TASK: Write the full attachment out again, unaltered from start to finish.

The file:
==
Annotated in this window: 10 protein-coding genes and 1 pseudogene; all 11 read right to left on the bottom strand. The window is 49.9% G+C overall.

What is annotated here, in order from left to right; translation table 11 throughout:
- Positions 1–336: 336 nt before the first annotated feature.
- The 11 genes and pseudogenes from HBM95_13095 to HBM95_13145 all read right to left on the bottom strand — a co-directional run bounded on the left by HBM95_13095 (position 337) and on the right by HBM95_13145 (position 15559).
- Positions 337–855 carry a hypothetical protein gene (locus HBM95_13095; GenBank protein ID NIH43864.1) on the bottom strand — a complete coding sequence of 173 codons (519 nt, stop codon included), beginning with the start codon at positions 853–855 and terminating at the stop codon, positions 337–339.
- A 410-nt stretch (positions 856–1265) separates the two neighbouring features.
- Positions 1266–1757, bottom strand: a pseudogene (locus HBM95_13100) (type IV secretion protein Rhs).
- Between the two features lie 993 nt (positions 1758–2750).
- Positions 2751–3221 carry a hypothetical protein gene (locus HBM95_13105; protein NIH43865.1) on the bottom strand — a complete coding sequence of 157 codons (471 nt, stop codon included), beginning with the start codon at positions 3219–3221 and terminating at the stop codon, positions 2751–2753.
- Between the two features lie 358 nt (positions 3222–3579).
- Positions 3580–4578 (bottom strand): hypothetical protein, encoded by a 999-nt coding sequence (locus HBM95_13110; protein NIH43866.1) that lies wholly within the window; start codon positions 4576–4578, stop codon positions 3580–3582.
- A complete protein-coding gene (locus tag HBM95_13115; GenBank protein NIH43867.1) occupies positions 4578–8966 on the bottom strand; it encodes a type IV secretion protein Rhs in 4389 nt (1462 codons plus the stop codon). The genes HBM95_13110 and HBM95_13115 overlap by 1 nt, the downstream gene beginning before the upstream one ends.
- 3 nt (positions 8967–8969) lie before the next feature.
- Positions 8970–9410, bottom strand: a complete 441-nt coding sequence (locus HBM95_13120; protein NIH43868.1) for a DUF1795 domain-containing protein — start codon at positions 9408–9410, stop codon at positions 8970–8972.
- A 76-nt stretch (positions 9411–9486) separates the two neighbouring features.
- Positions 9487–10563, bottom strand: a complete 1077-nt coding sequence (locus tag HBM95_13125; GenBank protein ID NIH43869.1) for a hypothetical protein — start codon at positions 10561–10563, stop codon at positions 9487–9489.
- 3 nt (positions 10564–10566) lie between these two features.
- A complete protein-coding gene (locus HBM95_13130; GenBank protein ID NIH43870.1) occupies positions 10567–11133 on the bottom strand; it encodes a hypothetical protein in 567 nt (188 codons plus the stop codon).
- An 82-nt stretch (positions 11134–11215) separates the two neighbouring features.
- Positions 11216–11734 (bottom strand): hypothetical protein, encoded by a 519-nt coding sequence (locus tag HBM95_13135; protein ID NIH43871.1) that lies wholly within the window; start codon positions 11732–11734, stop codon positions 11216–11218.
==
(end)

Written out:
Annotated in this window: 10 protein-coding genes and 1 pseudogene; all 11 read right to left on the bottom strand. The window is 49.9% G+C overall.

What is annotated here, in order from left to right; translation table 11 throughout:
- Positions 1–336: 336 nt before the first annotated feature.
- The 11 genes and pseudogenes from HBM95_13095 to HBM95_13145 all read right to left on the bottom strand — a co-directional run bounded on the left by HBM95_13095 (position 337) and on the right by HBM95_13145 (position 15559).
- Positions 337–855 carry a hypothetical protein gene (locus HBM95_13095; GenBank protein ID NIH43864.1) on the bottom strand — a complete coding sequence of 173 codons (519 nt, stop codon included), beginning with the start codon at positions 853–855 and terminating at the stop codon, positions 337–339.
- A 410-nt stretch (positions 856–1265) separates the two neighbouring features.
- Positions 1266–1757, bottom strand: a pseudogene (locus HBM95_13100) (type IV secretion protein Rhs).
- Between the two features lie 993 nt (positions 1758–2750).
- Positions 2751–3221 carry a hypothetical protein gene (locus HBM95_13105; protein NIH43865.1) on the bottom strand — a complete coding sequence of 157 codons (471 nt, stop codon included), beginning with the start codon at positions 3219–3221 and terminating at the stop codon, positions 2751–2753.
- Between the two features lie 358 nt (positions 3222–3579).
- Positions 3580–4578 (bottom strand): hypothetical protein, encoded by a 999-nt coding sequence (locus HBM95_13110; protein NIH43866.1) that lies wholly within the window; start codon positions 4576–4578, stop codon positions 3580–3582.
- A complete protein-coding gene (locus tag HBM95_13115; GenBank protein NIH43867.1) occupies positions 4578–8966 on the bottom strand; it encodes a type IV secretion protein Rhs in 4389 nt (1462 codons plus the stop codon). The genes HBM95_13110 and HBM95_13115 overlap by 1 nt, the downstream gene beginning before the upstream one ends.
- 3 nt (positions 8967–8969) lie before the next feature.
- Positions 8970–9410, bottom strand: a complete 441-nt coding sequence (locus HBM95_13120; protein NIH43868.1) for a DUF1795 domain-containing protein — start codon at positions 9408–9410, stop codon at positions 8970–8972.
- A 76-nt stretch (positions 9411–9486) separates the two neighbouring features.
- Positions 9487–10563, bottom strand: a complete 1077-nt coding sequence (locus tag HBM95_13125; GenBank protein ID NIH43869.1) for a hypothetical protein — start codon at positions 10561–10563, stop codon at positions 9487–9489.
- 3 nt (positions 10564–10566) lie between these two features.
- A complete protein-coding gene (locus HBM95_13130; GenBank protein ID NIH43870.1) occupies positions 10567–11133 on the bottom strand; it encodes a hypothetical protein in 567 nt (188 codons plus the stop codon).
- An 82-nt stretch (positions 11134–11215) separates the two neighbouring features.
- Positions 11216–11734 (bottom strand): hypothetical protein, encoded by a 519-nt coding sequence (locus tag HBM95_13135; protein ID NIH43871.1) that lies wholly within the window; start codon positions 11732–11734, stop codon positions 11216–11218.